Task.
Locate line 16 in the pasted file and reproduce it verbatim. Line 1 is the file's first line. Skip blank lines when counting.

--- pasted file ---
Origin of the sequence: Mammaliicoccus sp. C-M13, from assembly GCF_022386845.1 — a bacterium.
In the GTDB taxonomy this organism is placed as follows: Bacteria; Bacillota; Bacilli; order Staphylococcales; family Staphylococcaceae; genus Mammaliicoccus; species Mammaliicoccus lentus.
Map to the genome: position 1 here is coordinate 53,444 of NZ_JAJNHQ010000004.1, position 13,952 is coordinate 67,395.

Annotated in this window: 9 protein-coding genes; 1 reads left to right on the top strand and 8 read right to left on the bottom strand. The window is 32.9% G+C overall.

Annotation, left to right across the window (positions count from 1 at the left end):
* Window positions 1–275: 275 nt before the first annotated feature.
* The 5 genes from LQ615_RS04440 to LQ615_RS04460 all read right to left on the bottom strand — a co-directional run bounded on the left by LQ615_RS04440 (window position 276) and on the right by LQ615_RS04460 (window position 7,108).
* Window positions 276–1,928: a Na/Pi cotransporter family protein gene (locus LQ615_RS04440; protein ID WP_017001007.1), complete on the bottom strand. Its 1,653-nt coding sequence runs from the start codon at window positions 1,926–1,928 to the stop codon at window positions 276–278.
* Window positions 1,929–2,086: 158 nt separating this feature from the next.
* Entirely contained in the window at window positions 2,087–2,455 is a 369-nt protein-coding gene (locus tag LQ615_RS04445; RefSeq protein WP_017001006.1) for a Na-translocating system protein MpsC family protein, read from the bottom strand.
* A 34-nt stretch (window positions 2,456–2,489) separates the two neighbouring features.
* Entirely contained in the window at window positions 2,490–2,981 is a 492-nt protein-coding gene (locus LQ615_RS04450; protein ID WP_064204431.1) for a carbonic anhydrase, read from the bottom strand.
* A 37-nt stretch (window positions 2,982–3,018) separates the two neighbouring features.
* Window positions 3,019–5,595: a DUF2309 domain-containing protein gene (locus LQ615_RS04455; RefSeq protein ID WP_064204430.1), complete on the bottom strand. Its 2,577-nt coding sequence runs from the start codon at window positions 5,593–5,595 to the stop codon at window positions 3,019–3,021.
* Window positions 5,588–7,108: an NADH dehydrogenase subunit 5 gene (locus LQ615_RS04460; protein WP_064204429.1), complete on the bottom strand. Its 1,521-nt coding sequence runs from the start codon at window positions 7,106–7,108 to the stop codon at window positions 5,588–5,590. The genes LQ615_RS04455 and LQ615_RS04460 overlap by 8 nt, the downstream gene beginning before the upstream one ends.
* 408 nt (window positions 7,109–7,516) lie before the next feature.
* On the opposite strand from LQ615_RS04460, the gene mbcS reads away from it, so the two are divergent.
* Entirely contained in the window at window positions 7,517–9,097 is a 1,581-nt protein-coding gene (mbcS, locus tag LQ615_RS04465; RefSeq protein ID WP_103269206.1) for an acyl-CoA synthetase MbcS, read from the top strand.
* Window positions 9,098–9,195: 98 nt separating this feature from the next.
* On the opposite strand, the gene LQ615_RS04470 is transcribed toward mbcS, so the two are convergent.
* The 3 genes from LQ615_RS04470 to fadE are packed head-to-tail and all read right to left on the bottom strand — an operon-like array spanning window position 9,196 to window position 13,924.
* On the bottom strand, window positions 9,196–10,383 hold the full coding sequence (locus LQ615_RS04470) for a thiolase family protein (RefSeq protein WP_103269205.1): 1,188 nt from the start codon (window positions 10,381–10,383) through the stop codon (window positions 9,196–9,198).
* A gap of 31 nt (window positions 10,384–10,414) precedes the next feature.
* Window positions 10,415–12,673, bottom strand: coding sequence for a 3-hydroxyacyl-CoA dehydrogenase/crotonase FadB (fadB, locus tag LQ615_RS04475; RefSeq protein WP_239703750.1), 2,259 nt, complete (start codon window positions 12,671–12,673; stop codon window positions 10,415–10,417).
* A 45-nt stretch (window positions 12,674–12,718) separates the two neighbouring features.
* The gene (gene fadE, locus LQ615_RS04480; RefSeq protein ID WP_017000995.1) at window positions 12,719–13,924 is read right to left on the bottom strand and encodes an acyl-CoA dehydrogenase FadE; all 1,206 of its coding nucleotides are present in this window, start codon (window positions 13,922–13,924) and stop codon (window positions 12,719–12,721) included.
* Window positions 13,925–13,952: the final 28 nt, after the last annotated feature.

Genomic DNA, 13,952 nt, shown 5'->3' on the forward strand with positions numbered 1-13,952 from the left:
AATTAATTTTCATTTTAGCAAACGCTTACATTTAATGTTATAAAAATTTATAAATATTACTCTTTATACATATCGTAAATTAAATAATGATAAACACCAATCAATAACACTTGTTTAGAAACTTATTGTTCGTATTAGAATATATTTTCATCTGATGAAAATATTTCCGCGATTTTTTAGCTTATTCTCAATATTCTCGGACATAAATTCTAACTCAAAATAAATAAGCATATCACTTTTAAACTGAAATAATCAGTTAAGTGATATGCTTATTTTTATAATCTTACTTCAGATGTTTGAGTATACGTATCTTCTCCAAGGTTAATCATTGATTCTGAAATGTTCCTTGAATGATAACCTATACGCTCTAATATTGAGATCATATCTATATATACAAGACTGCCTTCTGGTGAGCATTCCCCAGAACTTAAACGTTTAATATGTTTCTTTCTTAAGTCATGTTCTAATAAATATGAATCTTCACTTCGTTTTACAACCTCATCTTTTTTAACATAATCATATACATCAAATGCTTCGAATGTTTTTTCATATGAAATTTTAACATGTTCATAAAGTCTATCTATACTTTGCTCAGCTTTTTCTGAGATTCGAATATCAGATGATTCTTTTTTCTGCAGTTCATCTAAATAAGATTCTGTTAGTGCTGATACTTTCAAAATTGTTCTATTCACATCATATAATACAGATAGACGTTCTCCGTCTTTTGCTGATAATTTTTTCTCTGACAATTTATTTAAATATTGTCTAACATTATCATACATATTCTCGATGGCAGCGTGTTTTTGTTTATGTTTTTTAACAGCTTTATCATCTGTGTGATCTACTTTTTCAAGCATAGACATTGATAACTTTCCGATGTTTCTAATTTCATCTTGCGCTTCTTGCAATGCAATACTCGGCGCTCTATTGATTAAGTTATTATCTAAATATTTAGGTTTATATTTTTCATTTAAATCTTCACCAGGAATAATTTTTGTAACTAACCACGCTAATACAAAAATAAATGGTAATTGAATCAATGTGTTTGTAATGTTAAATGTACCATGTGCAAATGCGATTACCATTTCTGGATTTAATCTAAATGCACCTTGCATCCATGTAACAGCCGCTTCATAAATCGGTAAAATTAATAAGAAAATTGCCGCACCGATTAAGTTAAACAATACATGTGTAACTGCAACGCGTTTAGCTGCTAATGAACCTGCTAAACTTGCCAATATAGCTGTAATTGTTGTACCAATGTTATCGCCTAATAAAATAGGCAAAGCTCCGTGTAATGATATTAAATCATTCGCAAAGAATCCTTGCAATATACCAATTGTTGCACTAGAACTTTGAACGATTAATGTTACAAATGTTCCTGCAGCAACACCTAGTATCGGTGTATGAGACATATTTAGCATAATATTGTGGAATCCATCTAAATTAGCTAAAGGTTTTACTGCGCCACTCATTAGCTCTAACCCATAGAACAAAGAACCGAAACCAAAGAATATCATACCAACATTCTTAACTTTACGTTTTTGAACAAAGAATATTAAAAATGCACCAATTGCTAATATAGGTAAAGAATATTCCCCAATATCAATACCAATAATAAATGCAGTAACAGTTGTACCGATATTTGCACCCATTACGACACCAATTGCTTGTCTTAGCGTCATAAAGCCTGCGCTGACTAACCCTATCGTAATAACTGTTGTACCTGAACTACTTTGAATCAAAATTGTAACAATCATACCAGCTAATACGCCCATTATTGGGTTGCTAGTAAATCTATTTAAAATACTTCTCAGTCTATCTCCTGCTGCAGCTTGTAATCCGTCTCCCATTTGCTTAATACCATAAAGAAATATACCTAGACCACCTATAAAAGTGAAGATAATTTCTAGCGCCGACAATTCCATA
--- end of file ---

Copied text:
* 408 nt (window positions 7,109–7,516) lie before the next feature.